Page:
Sophia Elizabeth (Whitener) Whitener, 1904
Sophia Elizabeth (Whitener) Whitener, 1904

Sophie Whitener died 14 Nov 1904, two months after John’s birth.

John called Mary and John Sitzes “Mom” and “Dad,” but he knew that Newton Whitener was his biological father.

Newton Frederick Whitener (widower of Sophie) raised his other children but never questioned Sophie’s wish.

John Whitener, 1906
John Whitener, 1906

I believe that my brothers and I owe our very existence to the love the Aunt Mary Sitzes poured out on my dad, John Whitener.

By James Richard Whitener

 

Notes, Sources, and References:

 

1) John Newton Whitener was born on 15 Sep 1904, and lived to be 67 years old.

2) Family oral tradition per Ethel Underwood Whitener.

3) Sophie Whitener Find A Grave Memorial : http://www.findagrave.com/cgi-bin/fg.cgi?page=gr&GRid=54409843

4) Newton Frederick Whitener Find A Grave Memorial : http://www.findagrave.com/cgi-bin/fg.cgi?page=gr&GRid=42454370&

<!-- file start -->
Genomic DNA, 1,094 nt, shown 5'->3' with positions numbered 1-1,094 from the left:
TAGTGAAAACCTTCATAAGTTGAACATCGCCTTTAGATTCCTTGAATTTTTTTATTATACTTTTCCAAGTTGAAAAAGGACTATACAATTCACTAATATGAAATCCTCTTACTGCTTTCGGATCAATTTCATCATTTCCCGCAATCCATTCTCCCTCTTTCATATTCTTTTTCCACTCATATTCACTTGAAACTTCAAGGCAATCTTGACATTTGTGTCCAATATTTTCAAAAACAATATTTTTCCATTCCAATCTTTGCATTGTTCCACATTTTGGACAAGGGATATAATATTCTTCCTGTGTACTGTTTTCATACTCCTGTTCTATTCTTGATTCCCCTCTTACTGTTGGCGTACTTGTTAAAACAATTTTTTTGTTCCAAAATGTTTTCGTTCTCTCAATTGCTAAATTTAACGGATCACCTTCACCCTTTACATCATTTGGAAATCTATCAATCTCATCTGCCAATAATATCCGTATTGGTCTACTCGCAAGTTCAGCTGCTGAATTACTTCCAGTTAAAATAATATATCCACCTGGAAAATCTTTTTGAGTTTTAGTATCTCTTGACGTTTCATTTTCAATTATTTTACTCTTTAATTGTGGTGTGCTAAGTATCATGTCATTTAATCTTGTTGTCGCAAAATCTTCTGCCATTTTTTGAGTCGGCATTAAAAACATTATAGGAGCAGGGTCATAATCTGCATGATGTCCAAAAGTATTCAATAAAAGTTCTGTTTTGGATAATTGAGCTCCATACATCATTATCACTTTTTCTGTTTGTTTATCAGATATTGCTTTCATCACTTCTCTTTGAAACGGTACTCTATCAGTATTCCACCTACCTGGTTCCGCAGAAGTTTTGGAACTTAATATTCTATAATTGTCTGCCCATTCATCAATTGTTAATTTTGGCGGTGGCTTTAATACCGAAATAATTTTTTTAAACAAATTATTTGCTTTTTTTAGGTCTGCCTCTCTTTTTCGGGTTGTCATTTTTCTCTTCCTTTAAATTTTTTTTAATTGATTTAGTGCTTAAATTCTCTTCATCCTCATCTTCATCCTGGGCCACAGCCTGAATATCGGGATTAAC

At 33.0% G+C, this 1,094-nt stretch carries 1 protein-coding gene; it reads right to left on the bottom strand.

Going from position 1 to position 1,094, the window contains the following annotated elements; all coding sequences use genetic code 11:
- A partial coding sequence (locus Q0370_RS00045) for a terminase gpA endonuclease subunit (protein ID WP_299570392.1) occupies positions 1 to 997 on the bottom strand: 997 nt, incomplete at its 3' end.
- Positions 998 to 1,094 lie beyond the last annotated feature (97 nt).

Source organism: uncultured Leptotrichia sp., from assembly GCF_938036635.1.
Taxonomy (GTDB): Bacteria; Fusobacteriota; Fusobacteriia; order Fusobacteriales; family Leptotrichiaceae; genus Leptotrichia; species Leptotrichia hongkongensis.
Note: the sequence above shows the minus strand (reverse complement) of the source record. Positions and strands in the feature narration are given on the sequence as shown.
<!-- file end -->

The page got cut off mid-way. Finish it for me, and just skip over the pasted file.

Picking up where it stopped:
5) Mary Whitener Sitzes Find A Grave Memorial : http://www.findagrave.com/cgi-bin/fg.cgi?page=gr&GRid=57705485

6) John Sitzes Find A Grave Memorial : http://www.findagrave.com/cgi-bin/fg.cgi?page=gr&GRid=57705994

7) 1900 US Federal Census – Madison County, Missouri, for Newton Whitener as head of household.

8) 1910 US Federal Census- Madison County, Missouri, for John Sitzes, head of household, showing John Newton Whitener in the family.

9) Newton Frederick Whitener and Sophie Whitener are both descendants of Henry Whitener Find A grave Memorial: http://www.findagrave.com/cgi-bin/fg.cgi?page=gr&GRid=26477693

10) The Whitener Family from 1717 to 1965 – Vol. II – by Virginia Whitener Crowe and Fletcher Standefer Crowe (p. 42).

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Copyright 2013-2014 by Heritage Ramblings Blog, pmm, and James R. Whitener.

 
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Thankful Thursday- Thankful for Geeks!